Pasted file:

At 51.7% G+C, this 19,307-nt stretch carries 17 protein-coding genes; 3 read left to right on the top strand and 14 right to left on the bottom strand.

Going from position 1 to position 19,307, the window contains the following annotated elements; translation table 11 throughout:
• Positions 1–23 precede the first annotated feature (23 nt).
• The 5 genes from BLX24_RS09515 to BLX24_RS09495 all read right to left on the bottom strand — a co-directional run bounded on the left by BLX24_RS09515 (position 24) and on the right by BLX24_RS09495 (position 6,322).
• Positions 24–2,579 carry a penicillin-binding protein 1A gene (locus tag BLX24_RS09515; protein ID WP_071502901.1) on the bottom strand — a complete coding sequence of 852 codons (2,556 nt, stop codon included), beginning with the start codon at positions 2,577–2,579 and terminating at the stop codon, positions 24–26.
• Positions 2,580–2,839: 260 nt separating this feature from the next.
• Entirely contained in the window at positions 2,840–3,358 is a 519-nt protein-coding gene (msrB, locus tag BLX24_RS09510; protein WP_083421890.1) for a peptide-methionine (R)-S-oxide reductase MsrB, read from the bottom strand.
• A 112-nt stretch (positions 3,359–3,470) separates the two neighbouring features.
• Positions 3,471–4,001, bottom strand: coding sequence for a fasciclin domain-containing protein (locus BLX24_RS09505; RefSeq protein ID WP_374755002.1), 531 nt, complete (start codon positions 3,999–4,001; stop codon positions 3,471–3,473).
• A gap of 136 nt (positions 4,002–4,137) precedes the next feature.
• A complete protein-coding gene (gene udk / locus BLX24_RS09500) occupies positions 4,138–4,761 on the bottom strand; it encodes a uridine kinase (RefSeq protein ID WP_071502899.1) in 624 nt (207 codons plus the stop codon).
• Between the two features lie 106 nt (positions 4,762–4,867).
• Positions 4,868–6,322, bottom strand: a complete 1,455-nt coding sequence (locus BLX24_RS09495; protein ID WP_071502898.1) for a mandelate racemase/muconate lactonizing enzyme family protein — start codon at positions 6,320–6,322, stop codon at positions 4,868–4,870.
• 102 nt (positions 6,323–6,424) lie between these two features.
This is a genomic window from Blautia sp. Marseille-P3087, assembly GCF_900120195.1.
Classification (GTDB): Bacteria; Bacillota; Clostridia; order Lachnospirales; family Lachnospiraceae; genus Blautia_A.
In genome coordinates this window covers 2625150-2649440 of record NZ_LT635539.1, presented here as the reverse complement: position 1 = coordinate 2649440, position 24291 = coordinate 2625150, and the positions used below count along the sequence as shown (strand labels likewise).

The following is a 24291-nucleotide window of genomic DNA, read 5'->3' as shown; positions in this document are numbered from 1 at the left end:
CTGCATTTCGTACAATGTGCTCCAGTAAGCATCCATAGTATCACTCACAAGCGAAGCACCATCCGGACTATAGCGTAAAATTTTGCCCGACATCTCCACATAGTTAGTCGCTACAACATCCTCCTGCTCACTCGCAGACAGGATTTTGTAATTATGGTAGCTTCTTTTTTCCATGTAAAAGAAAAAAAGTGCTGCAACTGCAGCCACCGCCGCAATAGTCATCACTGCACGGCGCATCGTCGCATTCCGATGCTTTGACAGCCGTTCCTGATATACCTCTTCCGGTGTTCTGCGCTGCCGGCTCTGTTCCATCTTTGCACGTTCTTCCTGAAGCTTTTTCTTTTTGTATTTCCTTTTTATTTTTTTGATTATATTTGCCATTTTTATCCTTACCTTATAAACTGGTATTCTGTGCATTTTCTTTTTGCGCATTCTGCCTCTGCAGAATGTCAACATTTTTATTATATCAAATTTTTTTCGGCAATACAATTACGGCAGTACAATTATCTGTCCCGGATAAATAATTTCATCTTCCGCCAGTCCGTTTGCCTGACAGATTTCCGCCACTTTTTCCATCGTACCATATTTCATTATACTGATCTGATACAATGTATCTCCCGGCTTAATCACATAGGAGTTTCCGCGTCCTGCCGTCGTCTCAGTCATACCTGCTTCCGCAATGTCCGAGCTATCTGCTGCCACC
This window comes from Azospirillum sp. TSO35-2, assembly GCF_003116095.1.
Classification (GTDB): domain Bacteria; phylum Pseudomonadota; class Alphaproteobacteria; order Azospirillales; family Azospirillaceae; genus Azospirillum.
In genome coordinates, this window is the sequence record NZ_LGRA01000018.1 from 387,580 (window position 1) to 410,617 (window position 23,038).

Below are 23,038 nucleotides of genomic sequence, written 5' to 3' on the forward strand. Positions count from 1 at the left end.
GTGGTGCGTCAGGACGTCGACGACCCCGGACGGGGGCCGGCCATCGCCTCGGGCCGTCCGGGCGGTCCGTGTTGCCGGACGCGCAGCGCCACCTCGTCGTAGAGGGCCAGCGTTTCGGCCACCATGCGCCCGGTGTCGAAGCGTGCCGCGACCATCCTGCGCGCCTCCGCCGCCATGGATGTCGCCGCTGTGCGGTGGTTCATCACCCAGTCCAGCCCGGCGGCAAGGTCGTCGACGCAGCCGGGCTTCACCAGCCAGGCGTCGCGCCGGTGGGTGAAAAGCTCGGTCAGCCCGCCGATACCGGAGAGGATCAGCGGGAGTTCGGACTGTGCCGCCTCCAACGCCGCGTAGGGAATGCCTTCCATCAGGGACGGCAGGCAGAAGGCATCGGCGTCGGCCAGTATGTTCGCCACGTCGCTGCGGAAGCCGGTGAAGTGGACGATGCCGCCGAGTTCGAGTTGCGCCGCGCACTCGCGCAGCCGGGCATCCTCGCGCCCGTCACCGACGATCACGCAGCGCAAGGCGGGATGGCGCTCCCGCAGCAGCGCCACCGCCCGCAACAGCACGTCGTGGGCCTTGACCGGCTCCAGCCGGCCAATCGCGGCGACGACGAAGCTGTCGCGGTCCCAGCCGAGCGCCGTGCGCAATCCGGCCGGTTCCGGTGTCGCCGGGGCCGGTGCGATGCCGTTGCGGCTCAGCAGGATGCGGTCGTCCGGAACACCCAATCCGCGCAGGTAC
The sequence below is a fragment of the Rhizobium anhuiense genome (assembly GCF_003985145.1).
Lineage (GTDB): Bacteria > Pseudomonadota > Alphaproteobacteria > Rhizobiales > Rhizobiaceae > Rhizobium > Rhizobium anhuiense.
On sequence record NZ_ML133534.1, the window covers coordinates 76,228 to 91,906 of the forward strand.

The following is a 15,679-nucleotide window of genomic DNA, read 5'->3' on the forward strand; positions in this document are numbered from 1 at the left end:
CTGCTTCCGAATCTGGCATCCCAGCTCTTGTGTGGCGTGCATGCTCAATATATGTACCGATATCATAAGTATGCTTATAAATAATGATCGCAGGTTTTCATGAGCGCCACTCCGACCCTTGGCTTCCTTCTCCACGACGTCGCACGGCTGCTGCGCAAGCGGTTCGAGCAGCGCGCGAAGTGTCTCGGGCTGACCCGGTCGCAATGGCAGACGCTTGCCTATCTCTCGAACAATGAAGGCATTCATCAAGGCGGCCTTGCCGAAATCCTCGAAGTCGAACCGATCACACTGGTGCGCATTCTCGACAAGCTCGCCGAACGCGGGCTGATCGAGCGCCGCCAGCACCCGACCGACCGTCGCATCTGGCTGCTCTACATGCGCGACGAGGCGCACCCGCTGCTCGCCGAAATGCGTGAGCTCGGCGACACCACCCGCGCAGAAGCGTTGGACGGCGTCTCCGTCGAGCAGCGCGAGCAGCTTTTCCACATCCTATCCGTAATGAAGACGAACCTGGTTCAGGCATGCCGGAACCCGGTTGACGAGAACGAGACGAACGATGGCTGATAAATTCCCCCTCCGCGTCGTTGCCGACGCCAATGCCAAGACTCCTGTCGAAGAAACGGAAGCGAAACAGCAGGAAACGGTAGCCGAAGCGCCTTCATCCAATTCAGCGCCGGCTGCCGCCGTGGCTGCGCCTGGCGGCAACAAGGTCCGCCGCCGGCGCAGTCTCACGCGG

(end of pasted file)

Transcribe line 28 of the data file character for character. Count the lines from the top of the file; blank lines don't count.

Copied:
The following is a 15,679-nucleotide window of genomic DNA, read 5'->3' on the forward strand; positions in this document are numbered from 1 at the left end: